This project is a part of our shared program with Western Water and Sanitation Forum (WEWASAFO). Our team is pleased to directly share the below report (edited for clarity, as needed).
Welcome to the Community
Most of the population in this area is from the Butsotso sub-tribe. Those who live in Luanda Village start their days very early. When the men wake up, they immediately head off to work on their farms. When the women get up, they help their children get ready for school. Once everything is finished around the house, wives will join their husbands. These farmers specialize in raising dairy cattle and growing maize, sugarcane, ground nuts, bananas, and other vegetables. When there isn't anything to be done on the farm (which is rare), men will undertake stone excavation or sand harvesting to supply local construction distributors. A lot of the money these parents earn is invested in their children's education. These folks are extremely hardworking.
Luanda Village is home to 280 people from about 40 different households.
These 280 people rely on Richard Spring for their water. They use it for drinking, cooking, household chores, and irrigation during the dry season. The women and children are those primarily responsible for fetching enough water for their families.
Community members say that the spring has never failed to supply them with water, even after long periods without rain. But the spring is unprotected, meaning that it is open to contamination from many different sources. Some of these contaminants are from surface runoff that washes feces, chemicals, and other waste into the water when it rains. Other times, animals live in or drink from the water.
Once water is delivered back home, it is separated into containers by use. Water for drinking is stored in clay pots, because these keep the water cooler. Water for cooking and cleaning is kept in open plastic containers anywhere from 50 to 100 liters. After drinking water from Richard Spring, community members complain of typhoid, amoebas, and diarrhea-related illnesses.
More than half of homes in this area do not have pit latrines, forcing family members to use the privacy of bushes. This endangers the entire community. Those who do have latrines have made them out of mud, wood slats, and banana leaves. The same low number of homes have bathing rooms for personal hygiene. There are no places to wash hands. Most people dispose of garbage on their farms, separating the biodegradable to make compost.
Plans: Hygiene and Sanitation Training and Sanitation Platforms
This community requires training on good hygiene and sanitation practices for them to improve the environment they live in. They will learn about how to keep a clean environment and maintain personal hygiene.
Community members will be trained for three days on a variety of health, hygiene and sanitation topics. This training will result in community members donning the roles of health workers and water user committee members. The training facilitator plans to use PHAST (Participatory Hygiene and Sanitation Training), CLTS (Community-Led Total Sanitation), and ABCD (Asset-Based Community Development) methods to teach community members, especially the women and children who feel the burden of household responsibility. Training will equip each person with the knowledge needed to practice viable and effective health solutions in their homes and at the spring.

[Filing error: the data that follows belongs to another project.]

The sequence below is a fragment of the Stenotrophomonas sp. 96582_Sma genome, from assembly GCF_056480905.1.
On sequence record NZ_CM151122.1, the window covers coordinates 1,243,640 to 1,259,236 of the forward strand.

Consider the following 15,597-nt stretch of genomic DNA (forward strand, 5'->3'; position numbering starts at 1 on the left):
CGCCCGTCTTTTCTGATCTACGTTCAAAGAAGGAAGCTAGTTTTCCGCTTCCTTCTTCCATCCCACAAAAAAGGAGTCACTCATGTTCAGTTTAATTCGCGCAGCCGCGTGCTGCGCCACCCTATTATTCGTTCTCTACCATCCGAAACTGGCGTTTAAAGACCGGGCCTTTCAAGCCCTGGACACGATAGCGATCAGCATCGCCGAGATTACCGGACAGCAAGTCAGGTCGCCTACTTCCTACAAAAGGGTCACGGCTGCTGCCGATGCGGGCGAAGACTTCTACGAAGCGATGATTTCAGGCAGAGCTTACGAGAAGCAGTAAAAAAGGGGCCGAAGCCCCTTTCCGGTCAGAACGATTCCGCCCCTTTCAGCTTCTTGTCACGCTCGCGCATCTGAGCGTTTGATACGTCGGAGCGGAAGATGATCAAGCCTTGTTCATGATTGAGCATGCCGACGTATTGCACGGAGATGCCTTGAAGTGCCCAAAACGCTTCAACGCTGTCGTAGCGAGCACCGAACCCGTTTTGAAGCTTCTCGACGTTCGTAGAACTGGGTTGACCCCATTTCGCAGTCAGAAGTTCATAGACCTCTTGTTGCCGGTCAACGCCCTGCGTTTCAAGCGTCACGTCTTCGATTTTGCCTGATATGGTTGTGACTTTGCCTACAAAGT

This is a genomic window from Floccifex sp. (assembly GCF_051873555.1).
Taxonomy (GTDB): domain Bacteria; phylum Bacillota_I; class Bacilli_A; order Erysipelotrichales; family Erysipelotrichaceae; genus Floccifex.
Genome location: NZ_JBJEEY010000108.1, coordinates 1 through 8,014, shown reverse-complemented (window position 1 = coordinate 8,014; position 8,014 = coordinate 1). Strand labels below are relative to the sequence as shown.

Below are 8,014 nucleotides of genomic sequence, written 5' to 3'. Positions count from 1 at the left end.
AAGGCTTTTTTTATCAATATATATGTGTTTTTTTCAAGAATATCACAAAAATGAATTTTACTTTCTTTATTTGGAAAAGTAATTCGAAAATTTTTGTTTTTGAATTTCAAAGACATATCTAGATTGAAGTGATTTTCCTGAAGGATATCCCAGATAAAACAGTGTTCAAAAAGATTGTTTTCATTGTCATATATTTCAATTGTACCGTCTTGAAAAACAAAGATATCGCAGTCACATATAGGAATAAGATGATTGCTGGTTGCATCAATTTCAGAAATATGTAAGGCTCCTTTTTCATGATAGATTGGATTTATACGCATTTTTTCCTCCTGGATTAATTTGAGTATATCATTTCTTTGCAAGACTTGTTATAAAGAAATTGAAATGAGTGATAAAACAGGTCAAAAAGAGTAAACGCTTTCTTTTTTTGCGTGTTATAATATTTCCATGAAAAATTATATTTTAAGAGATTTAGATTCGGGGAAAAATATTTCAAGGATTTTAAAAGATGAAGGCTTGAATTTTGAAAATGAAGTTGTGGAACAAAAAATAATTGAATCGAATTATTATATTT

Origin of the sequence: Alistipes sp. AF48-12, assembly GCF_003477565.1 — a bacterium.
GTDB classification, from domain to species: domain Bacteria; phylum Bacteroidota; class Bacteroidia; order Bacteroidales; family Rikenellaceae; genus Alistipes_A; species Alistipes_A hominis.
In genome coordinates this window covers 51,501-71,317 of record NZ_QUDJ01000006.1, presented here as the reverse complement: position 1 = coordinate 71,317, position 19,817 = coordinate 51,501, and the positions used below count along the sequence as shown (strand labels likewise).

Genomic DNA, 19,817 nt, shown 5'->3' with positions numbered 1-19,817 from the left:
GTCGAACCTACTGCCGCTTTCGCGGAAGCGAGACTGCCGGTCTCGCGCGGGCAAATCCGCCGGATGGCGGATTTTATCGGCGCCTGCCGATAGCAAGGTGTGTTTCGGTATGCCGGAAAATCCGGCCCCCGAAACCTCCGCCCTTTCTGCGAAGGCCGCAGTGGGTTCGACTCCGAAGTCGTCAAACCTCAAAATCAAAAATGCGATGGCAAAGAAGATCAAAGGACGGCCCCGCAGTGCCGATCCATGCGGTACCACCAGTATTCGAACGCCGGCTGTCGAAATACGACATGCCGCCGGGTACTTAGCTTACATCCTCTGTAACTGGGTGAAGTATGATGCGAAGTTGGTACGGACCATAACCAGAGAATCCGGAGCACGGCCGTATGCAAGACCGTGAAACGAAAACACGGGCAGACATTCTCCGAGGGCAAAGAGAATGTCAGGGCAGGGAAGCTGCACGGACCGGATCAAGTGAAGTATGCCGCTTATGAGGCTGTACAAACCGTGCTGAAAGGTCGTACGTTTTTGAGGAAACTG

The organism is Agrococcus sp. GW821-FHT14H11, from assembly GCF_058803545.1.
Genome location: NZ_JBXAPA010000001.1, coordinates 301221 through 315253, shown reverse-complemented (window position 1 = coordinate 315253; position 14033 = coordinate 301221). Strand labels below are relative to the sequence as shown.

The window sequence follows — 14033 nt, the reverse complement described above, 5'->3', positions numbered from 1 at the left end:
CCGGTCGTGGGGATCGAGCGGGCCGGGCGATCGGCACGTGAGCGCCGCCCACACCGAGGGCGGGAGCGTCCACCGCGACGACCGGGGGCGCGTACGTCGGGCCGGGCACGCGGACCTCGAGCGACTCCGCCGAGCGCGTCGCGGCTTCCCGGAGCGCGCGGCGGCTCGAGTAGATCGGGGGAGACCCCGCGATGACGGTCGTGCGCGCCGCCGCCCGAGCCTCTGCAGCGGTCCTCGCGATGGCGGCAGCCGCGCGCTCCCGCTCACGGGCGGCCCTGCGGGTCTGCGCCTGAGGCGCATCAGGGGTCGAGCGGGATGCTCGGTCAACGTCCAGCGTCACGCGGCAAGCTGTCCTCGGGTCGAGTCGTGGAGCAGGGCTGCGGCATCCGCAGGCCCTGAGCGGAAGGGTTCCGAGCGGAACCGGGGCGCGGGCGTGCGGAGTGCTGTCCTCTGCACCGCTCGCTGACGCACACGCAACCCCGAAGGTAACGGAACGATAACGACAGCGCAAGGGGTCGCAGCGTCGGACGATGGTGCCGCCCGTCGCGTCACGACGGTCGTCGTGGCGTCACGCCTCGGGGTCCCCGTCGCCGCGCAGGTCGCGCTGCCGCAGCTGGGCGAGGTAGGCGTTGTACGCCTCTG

During training, we will take this community on a transect walk to sensitize them to some of the more serious health threats. The transect walk will teach locals to watch for practices that go on and facilities that are present related to good health and hygiene. Sometimes, a participant feels shame when the group arrives at their household and points out things that are unhealthy or unhygienic; but in Kenya, this affects people to make a positive change. Training participants will also vote on and decide the families that should benefit from the five new sanitation platforms. These five families will have to prepare for the platform by sinking their own latrine pit.
Training will also result in the formation of a water user committee that will oversee and maintain the spring protection. Other training participants will join a group of community health workers who will promote and teach healthy habits to their neighbors.
Plans: Spring Protection
Fetching water negatively affects women and young girls on a daily basis. It holds them back from getting more important things accomplished. Protecting Richard Spring will empower the female members of the community by creating more time for them to engage with or invest in income-generating activities. Protecting the spring will improve the health of all community members. Since they heard the news, everybody has been very optimistic. One of the local mothers, Susan Makokha, told us "Getting clean water for the community has been difficult, but at least God has remembered us through WEWASAFO."